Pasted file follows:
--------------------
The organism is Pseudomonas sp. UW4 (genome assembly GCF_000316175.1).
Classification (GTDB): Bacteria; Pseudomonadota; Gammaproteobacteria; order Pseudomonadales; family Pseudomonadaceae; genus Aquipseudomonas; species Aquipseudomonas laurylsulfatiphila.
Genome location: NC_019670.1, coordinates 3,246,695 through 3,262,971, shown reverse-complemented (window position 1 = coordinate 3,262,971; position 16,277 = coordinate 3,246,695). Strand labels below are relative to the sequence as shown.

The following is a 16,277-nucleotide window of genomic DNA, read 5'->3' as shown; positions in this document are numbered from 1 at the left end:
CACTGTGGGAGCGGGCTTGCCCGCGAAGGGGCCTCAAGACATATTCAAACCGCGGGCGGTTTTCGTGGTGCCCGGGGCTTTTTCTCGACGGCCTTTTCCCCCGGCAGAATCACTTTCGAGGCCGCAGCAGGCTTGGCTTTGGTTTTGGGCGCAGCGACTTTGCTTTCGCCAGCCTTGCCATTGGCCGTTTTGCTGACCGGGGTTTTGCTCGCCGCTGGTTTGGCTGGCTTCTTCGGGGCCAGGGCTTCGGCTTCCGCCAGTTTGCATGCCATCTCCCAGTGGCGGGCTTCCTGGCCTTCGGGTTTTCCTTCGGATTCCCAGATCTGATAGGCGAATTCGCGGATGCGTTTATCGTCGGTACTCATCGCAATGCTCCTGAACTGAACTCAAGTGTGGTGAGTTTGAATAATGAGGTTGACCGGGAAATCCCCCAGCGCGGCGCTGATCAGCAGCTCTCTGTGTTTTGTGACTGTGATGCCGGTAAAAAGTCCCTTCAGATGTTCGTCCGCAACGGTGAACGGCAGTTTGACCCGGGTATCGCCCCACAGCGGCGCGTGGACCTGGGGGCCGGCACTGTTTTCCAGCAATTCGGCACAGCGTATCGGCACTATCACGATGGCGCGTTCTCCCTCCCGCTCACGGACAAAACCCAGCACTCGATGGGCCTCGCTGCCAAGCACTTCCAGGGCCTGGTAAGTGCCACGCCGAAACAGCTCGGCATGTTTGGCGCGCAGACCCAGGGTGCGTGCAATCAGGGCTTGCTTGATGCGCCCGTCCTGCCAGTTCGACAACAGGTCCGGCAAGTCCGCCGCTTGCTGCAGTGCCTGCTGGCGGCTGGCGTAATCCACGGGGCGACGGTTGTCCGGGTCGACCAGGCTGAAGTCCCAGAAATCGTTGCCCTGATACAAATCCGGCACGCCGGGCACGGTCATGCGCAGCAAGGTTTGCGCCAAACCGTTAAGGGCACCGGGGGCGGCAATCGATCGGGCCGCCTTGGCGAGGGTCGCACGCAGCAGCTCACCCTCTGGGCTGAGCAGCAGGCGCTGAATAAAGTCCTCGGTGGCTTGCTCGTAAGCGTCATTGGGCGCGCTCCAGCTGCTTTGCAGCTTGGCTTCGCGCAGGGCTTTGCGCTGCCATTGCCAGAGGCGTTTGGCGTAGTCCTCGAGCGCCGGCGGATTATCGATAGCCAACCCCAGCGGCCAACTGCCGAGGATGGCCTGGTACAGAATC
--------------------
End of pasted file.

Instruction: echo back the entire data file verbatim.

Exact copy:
The organism is Pseudomonas sp. UW4 (genome assembly GCF_000316175.1).
Classification (GTDB): Bacteria; Pseudomonadota; Gammaproteobacteria; order Pseudomonadales; family Pseudomonadaceae; genus Aquipseudomonas; species Aquipseudomonas laurylsulfatiphila.
Genome location: NC_019670.1, coordinates 3,246,695 through 3,262,971, shown reverse-complemented (window position 1 = coordinate 3,262,971; position 16,277 = coordinate 3,246,695). Strand labels below are relative to the sequence as shown.

The following is a 16,277-nucleotide window of genomic DNA, read 5'->3' as shown; positions in this document are numbered from 1 at the left end:
CACTGTGGGAGCGGGCTTGCCCGCGAAGGGGCCTCAAGACATATTCAAACCGCGGGCGGTTTTCGTGGTGCCCGGGGCTTTTTCTCGACGGCCTTTTCCCCCGGCAGAATCACTTTCGAGGCCGCAGCAGGCTTGGCTTTGGTTTTGGGCGCAGCGACTTTGCTTTCGCCAGCCTTGCCATTGGCCGTTTTGCTGACCGGGGTTTTGCTCGCCGCTGGTTTGGCTGGCTTCTTCGGGGCCAGGGCTTCGGCTTCCGCCAGTTTGCATGCCATCTCCCAGTGGCGGGCTTCCTGGCCTTCGGGTTTTCCTTCGGATTCCCAGATCTGATAGGCGAATTCGCGGATGCGTTTATCGTCGGTACTCATCGCAATGCTCCTGAACTGAACTCAAGTGTGGTGAGTTTGAATAATGAGGTTGACCGGGAAATCCCCCAGCGCGGCGCTGATCAGCAGCTCTCTGTGTTTTGTGACTGTGATGCCGGTAAAAAGTCCCTTCAGATGTTCGTCCGCAACGGTGAACGGCAGTTTGACCCGGGTATCGCCCCACAGCGGCGCGTGGACCTGGGGGCCGGCACTGTTTTCCAGCAATTCGGCACAGCGTATCGGCACTATCACGATGGCGCGTTCTCCCTCCCGCTCACGGACAAAACCCAGCACTCGATGGGCCTCGCTGCCAAGCACTTCCAGGGCCTGGTAAGTGCCACGCCGAAACAGCTCGGCATGTTTGGCGCGCAGACCCAGGGTGCGTGCAATCAGGGCTTGCTTGATGCGCCCGTCCTGCCAGTTCGACAACAGGTCCGGCAAGTCCGCCGCTTGCTGCAGTGCCTGCTGGCGGCTGGCGTAATCCACGGGGCGACGGTTGTCCGGGTCGACCAGGCTGAAGTCCCAGAAATCGTTGCCCTGATACAAATCCGGCACGCCGGGCACGGTCATGCGCAGCAAGGTTTGCGCCAAACCGTTAAGGGCACCGGGGGCGGCAATCGATCGGGCCGCCTTGGCGAGGGTCGCACGCAGCAGCTCACCCTCTGGGCTGAGCAGCAGGCGCTGAATAAAGTCCTCGGTGGCTTGCTCGTAAGCGTCATTGGGCGCGCTCCAGCTGCTTTGCAGCTTGGCTTCGCGCAGGGCTTTGCGCTGCCATTGCCAGAGGCGTTTGGCGTAGTCCTCGAGCGCCGGCGGATTATCGATAGCCAACCCCAGCGGCCAACTGCCGAGGATGGCCTGGTACAGAATC